Jay Rosen Trio | CIMP Records
Drums 'N Bugles
By Phillip McNally

Great artists sometimes need the challenge of severe restrictions to rise to their finest moments. The vaunted freedom of an artist to do whatever he or she desires can lead to indulgence and delusions in all but the greatly inspired. But make a true artist perform under limitations, and the limits themselves can be an opening. Imagine recording in a trio with just drums and two trumpets. No chord instruments, no bottom end, even real limitations in harmonic possibilities. No interior voices to soften up the mix. Sounds right unto impossible, as a concept, doesn't it? But this is the challenge drummer Jay Rosen sets up for himself on his second recording as a leader, almost like throwing down a gauntlet for himself to run. And this trio runs it down with apparent ease.

Of course it helps that Rosen has picked two of the most underrated trumpeters of our time to fill out his band. Herb Robertson and Paul Smoker bring a range of timbres and colors to the trio that is quite amazing, working with mutes and slides, playing open at times, using breath and percussive blats and slurs to extend the voices of their instruments, all beside their intuitive ability to accompany one another sensitively. These are two players who seem unfairly stuck on the second tier of public notice while they have for decades been first tier musicians(I especially mention Robertson's body of work as a leader, much of it woefully out of print since the demise of JMT) So in some ways one has to admit that the "limitations" of this grouping are a ringer, because Rosen has darn well an orchestra in front of him in these two horns. And then of course there is Rosen himself, as colorful and inventive a drummer as you'll find anywhere.

While he has been known lately for his skillful use of dynamics, and that is much in evidence here, his awareness of the tones and pitches in his drum kit-especially in a stripped down setting like this-should not be overlooked. The recording opens with a seven minute elegy for the late Katherine Duval: stately, powerful, at times overwhelming in its quiet passion. While that opening is worth the price of admission, it is only the beginning point for the notable variety of this set. There are some hard core energy blows, like "flair-up" and "torrentials", but also a sweet ballad, "solarity", followed by the jokey two minute laugh of "D and B Core"(get it?) There is even an inspired track titled "supports" where the whole trio plays accompaniment to the solo you play in your mind as you listen. Rosen takes two short drum solos, tastefully placed at the mid point and end of the set, both wonderful and a great place to hear the melodic invention of his drumming. The phrase "self indulgent" never even comes to mind as you listen to either cut. So out of the limitations of this instrumentation Rosen and company produce a grand variety of music.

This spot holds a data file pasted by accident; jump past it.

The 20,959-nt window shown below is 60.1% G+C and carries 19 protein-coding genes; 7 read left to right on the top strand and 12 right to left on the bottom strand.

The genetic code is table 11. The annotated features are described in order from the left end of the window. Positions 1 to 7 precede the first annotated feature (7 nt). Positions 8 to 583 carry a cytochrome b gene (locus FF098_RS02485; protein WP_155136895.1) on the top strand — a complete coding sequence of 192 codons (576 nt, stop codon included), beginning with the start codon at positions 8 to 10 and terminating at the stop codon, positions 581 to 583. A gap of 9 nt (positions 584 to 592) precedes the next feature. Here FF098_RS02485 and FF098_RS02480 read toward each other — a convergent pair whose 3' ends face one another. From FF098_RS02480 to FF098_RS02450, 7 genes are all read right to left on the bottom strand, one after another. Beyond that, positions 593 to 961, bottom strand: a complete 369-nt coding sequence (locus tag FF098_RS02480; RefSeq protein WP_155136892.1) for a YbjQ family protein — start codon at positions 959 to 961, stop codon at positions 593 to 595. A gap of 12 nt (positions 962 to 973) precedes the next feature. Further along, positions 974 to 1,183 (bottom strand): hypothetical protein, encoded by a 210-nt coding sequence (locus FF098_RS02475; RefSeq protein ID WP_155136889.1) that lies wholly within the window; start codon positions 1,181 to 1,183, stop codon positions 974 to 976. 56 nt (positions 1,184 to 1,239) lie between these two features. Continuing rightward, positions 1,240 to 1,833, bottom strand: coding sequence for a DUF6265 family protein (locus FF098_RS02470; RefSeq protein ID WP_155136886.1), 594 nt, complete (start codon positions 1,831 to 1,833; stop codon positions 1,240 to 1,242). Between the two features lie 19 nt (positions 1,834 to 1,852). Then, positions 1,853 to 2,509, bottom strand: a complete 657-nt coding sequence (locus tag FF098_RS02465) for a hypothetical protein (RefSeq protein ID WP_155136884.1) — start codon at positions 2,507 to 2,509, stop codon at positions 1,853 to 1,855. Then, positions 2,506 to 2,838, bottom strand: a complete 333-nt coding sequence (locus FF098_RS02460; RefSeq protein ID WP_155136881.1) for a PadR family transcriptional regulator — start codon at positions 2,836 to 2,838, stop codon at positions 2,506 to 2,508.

The idea of a solo performance on a horn or drums, so much a part of the revolution in jazz during the '70's-think of Braxton and Roscoe Mitchell-comes to a strange fruition in this odd trio, I think. Creating variety out of simplicity, trusting in the musicality of the listener to hear some of the unplayed parts, to fill in the missing pieces of the band, are at the heart of Rosen's concept with his trio here. If you are willing to be part of the band, this record will take you to some places you haven't been before. Try it out.